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Agronomy Journal Abstract - Soil Tillage, Conservation & Management

Permanent Beds vs. Conventional Tillage in Irrigated Arid Central Asia


This article in AJ

  1. Vol. 103 No. 4, p. 1002-1011
    Received: Mar 13, 2010

    * Corresponding author(s): steve.evett@ars.usda.gov
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  1. Nazar Ibragimova,
  2. Steven Evett *b,
  3. Yusupbek Esenbekova,
  4. Feryuza Khasanovaa,
  5. Ikramjan Karabaeva,
  6. Lutfullo Mirzaeva and
  7. John Lamersc
  1. a Uzbekistan Cotton Research Institute, 102133 P.O. Akkavak, Kibray District, Tashkent Province, Uzbekistan
    b USDA-ARS Conservation and Production Research Lab., P.O. Drawer 10, Bushland, TX 79012
    c ZEF, Walter-Flex-Str. 3, 53113 Bonn, Germany. Mention of trade names or commercial products in this report is solely for the purpose of providing specific information and does not imply recommendation or endorsement by the USDA. Received 13 Mar. 2010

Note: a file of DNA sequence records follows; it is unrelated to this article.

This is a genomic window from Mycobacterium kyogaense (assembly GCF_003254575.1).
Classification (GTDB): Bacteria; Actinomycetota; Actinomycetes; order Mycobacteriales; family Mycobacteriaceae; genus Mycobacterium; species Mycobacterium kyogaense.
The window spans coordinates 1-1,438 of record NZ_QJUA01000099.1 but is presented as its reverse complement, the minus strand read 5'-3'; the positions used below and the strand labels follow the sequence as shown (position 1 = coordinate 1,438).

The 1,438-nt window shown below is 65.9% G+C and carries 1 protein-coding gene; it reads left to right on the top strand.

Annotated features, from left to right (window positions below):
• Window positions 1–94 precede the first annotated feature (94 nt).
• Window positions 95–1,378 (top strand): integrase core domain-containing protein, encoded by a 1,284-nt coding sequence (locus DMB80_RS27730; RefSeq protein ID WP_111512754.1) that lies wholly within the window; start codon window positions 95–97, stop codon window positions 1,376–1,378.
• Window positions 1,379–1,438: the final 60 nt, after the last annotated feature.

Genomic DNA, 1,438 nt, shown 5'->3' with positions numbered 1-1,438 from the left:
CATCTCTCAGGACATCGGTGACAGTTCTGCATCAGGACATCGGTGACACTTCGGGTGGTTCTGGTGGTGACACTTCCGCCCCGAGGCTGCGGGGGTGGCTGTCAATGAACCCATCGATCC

Limited or no tillage with residue retention on the soil surface has had mixed success in irrigated agricultural systems. The effects of tillage and crop residue management on soil properties and crop yields were studied on a silt loam soil using a rotation of winter wheat (Triticum aestivum L.) and maize (Zea mays L.) for 2 yr, followed by cotton (Gossypium hirsutum L.) for 2 yr. Permanent beds (PB) with limited reshaping and conventional tillage (CT) were compared, each with both 25% residue retention on a mass basis (R25) and 100% residue retention (R100). There was greater soil compaction and consolidation in the 0.2- to 0.3-m depth with the PB system regardless of residue retention practice. Compared with the CT system and the PB+R25 treatment combination, the PB+R100 treatment combination increased the amount of water-stable macroaggregates, however only in the fourth year. The soil organic C in the 0- to 0.4-m depth increased at 0.70 Mg ha−1 yr−1 in PB+R100 vs. 0.48 Mg ha−1 yr−1 in CT+R100. Poor early plant growth and reduced plant population in PB caused decreased water use efficiency (WUE) and irrigation water use efficiency (IWUE) of maize and cotton grown consecutively in 2006 and 2007. Generally, R100 improved IWUE and WUE, except for cotton in 2007. For PB+R100, cotton seed-lint IWUE in 2008 increased to 0.59 kg m−3 from 0.41 earlier. Smaller maize and cotton plant populations and cooler soil temperatures at cotton emergence in PB+R100 decreased crop productivity during the first 3 yr.

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